EM 1110-2-1100 (Part II)
(Change 1) 31 July 2003
Common wind direction conventions
θmet ' 270 & θvec
θmet = direction in standard meteorological terms
θvec = direction in a Cartesian coordinate system with the zero angle wind blowing toward the east
(m) Wind estimates based on kinematic analyses of wind fields. In several careful studies, it has been
shown that one method of obtaining very accurate wind fields is through the application of "kinematic
analysis" (Cardone 1992). In this technique, a trained meteorological analyst uses available information from
weather charts and other sources to construct detailed pressure fields and frontal positions. Using concepts
of continuity along with this information, the analyst then constructs streamlines and isotachs over the entire
analysis region. Unfortunately, this procedure is very labor-intensive; consequently, most analysts combine
kinematic analyses of small subregions within their region with numerical estimates over the entire region.
This method is sometimes referred to as a man-machine mix.
g. Meteorological systems and characteristic waves. Many engineers and scientists working in marine
areas do not have a firm understanding of wave conditions expected from different wind systems. Such an
understanding is helpful not only for improving confidence in design conditions, but also for establishing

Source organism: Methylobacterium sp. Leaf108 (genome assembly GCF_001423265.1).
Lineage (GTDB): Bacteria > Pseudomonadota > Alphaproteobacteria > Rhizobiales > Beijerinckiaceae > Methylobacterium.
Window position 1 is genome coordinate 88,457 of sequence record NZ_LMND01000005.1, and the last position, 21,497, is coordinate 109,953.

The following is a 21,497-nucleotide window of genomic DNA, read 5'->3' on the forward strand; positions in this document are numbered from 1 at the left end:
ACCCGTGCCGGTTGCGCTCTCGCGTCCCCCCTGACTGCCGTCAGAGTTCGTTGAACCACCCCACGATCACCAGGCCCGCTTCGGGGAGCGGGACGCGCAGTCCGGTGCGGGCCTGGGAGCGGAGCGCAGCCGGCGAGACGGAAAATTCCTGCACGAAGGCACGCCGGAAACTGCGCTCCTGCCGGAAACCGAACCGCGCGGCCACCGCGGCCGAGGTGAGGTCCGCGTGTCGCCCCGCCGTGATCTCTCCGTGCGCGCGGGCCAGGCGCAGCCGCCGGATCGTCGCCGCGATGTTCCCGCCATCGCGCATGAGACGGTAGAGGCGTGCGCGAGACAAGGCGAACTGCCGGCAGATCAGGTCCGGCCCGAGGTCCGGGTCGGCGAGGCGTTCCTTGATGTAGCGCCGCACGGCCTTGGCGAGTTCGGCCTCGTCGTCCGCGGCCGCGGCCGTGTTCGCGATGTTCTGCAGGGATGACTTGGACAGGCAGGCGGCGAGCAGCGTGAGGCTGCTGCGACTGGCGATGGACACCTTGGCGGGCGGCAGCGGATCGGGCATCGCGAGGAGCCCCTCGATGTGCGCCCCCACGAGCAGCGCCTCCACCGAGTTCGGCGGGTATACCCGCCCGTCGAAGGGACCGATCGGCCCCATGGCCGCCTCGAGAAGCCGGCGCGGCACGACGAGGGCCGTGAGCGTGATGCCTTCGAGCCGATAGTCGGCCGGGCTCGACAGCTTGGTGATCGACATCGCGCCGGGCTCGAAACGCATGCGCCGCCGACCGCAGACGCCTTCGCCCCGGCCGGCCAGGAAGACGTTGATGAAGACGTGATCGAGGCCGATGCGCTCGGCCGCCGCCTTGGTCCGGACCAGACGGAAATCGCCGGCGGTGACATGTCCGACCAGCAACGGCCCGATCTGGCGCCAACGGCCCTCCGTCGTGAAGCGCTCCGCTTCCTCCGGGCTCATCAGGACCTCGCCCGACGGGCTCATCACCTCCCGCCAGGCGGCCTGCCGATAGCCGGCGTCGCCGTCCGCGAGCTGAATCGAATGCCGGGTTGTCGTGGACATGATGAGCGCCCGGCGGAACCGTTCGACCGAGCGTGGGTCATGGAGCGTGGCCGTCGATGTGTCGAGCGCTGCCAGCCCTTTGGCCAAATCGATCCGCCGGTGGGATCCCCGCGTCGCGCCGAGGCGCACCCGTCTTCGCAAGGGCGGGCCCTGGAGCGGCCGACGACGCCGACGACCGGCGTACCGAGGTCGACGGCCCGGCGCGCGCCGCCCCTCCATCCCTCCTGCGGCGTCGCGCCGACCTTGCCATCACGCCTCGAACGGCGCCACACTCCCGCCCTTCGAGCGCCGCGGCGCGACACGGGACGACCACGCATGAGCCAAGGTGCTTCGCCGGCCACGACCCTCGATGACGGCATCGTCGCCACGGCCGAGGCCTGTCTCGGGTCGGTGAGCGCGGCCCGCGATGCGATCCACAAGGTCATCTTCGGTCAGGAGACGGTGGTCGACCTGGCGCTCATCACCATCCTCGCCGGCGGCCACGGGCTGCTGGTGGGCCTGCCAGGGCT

guidelines for day-to-day operations. Two problems that can arise directly from this lack of experience are
(1) specification of design conditions with a major meteorological component missing, and 2) underestimation
of the wave generation potential of particular situations. An example of the former situation might be the
neglect of extratropical waves in an area believed to be dominated by tropical storms. For example, in the
southern part of the Bay of Campeche along the coast of Mexico, one might expect that hurricanes dominate
the extreme wave climate. However, outbursts of cold air termed "northers" actually contribute to and even
control some of the extreme wave climate in this region. An example of the second situation can be found
in decisions to operate a boat or ship in a region where storm waves can endanger life and property.
Table II-2-2 assists users of this manual in understanding such problems. Potentially threatening wind and
wave conditions from various scales of the meteorological system are categorized.
Meteorology and Wave Climate